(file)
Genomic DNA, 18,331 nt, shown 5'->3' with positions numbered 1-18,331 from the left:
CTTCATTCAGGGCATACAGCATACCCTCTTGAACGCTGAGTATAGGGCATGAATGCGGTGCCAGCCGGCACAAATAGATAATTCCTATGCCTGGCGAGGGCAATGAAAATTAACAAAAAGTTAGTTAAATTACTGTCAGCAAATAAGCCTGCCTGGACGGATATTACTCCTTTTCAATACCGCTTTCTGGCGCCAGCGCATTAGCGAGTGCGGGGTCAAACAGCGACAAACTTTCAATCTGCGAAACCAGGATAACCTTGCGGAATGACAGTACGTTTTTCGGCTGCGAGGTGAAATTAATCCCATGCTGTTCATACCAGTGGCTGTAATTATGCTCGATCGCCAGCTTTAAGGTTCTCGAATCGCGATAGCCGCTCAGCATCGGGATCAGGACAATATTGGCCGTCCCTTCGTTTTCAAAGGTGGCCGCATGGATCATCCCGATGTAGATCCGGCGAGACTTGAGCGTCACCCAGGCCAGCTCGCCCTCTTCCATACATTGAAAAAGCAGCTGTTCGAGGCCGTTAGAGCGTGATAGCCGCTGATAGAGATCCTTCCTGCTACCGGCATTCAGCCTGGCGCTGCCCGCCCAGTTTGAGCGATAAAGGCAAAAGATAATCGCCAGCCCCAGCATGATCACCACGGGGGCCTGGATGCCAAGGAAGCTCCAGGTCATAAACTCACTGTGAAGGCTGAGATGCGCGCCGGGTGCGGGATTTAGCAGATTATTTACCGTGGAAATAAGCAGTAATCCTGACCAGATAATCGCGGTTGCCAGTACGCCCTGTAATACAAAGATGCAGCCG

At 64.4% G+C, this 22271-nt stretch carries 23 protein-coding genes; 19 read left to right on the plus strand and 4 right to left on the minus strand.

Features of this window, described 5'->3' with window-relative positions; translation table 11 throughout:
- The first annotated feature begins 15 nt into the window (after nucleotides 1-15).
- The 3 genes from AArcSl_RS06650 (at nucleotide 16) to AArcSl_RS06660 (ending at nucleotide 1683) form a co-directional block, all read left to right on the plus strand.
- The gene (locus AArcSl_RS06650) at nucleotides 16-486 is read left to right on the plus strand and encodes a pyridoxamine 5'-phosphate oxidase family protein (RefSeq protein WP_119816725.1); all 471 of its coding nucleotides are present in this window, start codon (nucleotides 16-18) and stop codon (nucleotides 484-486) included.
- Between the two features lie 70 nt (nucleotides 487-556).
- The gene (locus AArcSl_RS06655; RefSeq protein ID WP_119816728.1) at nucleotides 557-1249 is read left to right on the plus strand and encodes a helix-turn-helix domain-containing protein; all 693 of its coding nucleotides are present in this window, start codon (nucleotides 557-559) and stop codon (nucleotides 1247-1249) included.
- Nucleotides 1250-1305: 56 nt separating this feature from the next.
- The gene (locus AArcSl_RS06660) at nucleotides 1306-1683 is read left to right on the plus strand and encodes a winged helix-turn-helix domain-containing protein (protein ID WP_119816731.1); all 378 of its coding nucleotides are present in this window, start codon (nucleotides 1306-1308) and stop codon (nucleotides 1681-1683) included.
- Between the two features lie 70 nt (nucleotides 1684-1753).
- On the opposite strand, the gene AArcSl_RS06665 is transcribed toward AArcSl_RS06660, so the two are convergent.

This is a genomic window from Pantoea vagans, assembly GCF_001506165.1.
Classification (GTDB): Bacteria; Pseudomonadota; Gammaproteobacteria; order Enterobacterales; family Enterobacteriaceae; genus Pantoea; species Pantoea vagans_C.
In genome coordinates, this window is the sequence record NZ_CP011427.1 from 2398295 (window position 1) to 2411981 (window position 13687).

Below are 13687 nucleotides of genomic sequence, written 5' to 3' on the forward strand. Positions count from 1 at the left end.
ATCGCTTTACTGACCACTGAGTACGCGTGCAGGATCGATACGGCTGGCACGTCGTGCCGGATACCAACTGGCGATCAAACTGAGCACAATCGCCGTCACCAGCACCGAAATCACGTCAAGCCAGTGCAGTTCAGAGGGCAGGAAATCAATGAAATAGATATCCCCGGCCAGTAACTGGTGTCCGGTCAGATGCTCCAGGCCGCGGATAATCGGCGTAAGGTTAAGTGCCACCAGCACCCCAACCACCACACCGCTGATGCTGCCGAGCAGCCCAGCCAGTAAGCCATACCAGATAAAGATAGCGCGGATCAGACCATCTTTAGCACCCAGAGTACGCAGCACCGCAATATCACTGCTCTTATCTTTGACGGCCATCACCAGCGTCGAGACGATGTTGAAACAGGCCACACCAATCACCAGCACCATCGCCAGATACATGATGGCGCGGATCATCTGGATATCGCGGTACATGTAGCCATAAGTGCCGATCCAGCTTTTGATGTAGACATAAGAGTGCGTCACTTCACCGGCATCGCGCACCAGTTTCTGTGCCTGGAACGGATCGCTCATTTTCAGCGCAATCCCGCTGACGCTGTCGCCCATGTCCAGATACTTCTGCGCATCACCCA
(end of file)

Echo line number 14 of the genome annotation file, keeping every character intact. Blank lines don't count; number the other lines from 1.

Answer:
This is a genomic window from Pantoea vagans, assembly GCF_001506165.1.